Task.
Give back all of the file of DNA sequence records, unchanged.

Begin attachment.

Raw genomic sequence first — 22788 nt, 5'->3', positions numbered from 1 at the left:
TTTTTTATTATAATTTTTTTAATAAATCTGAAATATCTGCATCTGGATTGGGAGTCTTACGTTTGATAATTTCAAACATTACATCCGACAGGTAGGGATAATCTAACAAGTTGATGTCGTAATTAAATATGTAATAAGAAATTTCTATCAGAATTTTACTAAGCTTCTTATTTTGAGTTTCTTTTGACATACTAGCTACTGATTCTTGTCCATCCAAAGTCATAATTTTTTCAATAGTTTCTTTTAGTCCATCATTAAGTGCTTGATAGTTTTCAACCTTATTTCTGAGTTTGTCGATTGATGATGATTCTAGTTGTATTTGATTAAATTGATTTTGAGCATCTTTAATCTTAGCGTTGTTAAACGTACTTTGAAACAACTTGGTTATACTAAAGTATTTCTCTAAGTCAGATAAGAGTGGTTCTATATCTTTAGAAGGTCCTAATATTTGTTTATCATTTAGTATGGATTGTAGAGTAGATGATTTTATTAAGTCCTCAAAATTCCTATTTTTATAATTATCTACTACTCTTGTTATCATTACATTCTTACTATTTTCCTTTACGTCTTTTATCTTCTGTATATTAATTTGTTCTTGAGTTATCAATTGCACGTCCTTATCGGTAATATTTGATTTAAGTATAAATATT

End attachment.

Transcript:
Raw genomic sequence first — 22788 nt, 5'->3', positions numbered from 1 at the left:
TTTTTTATTATAATTTTTTTAATAAATCTGAAATATCTGCATCTGGATTGGGAGTCTTACGTTTGATAATTTCAAACATTACATCCGACAGGTAGGGATAATCTAACAAGTTGATGTCGTAATTAAATATGTAATAAGAAATTTCTATCAGAATTTTACTAAGCTTCTTATTTTGAGTTTCTTTTGACATACTAGCTACTGATTCTTGTCCATCCAAAGTCATAATTTTTTCAATAGTTTCTTTTAGTCCATCATTAAGTGCTTGATAGTTTTCAACCTTATTTCTGAGTTTGTCGATTGATGATGATTCTAGTTGTATTTGATTAAATTGATTTTGAGCATCTTTAATCTTAGCGTTGTTAAACGTACTTTGAAACAACTTGGTTATACTAAAGTATTTCTCTAAGTCAGATAAGAGTGGTTCTATATCTTTAGAAGGTCCTAATATTTGTTTATCATTTAGTATGGATTGTAGAGTAGATGATTTTATTAAGTCCTCAAAATTCCTATTTTTATAATTATCTACTACTCTTGTTATCATTACATTCTTACTATTTTCCTTTACGTCTTTTATCTTCTGTATATTAATTTGTTCTTGAGTTATCAATTGCACGTCCTTATCGGTAATATTTGATTTAAGTATAAATATT